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Harvard student on hunger strike is hospitalized

Was part of action backing guards

A Harvard University sophomore was hospitalized early yesterday after going on a hunger strike to lobby for fairer wages and working conditions for campus security guards.

Javier Castro, a member of the Harvard Stand for Security Coalition, was admitted to Mount Auburn Hospital in Cambridge after lab tests showed low levels of sodium in his bloodstream. In a telephone interview from the hospital, the 19-year-old said he will continue fasting despite a doctor's recommendation that he stop.

"We still have, in my view, a good chance of winning this, and I'm more confident now than ever," said Castro, who began the fast on May 3 with nine other students. An 11th student has since joined the group.

For several weeks, the Service Employees International Union Local 615 has been in contract negotiations with AlliedBarton Security Services, whose security officers are contracted by Harvard. The labor union is seeking a fair discipline process and wages and healthcare identical to other campus service workers.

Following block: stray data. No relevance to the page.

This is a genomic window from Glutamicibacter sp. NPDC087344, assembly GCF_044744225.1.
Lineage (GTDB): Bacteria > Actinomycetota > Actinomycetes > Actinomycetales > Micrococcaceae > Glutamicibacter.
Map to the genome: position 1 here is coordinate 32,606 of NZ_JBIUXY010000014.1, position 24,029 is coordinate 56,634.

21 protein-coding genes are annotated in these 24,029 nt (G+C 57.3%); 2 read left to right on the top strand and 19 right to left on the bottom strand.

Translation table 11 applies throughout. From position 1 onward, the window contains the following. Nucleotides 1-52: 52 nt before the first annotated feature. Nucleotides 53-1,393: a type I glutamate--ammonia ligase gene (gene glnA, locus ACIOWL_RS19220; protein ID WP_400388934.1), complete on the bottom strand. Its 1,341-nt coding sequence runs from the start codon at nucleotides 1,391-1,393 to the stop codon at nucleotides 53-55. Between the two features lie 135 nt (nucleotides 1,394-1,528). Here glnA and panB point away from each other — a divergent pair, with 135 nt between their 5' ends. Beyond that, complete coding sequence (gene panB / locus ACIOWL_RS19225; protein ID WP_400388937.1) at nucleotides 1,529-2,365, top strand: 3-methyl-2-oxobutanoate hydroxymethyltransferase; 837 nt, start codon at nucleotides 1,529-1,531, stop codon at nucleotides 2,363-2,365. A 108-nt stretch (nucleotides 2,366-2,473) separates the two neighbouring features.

Lauren Jacobs, the union's director of organizing, said the union did not organize the hunger strike, but supports the students.

"We see this as a call to conscience," Jacobs said.

AlliedBarton and the union continue bargaining this week.

"We believe we are making real progress toward a contract which will serve the interests of all involved," said Larry Rubin, a company spokesman, who would not discuss specifics on the talks.

In 2002, Harvard became the first university to enact a policy that seeks to ensure that contract workers receive compensation comparable to university employees.

But the students argue that the contract officers' hourly wages, roughly $12.62, are far below some campus service workers, who start at $14.40.

The students marched on campus yesterday and presented a petition in support of the union's demands to the university's head of labor relations. University officials said they will meet with students this week.

But Joe Wrinn, a Harvard spokesman, said it would be inappropriate "for one company to interfere with the collective bargaining negotiations of another company."

April Simpson can be reached at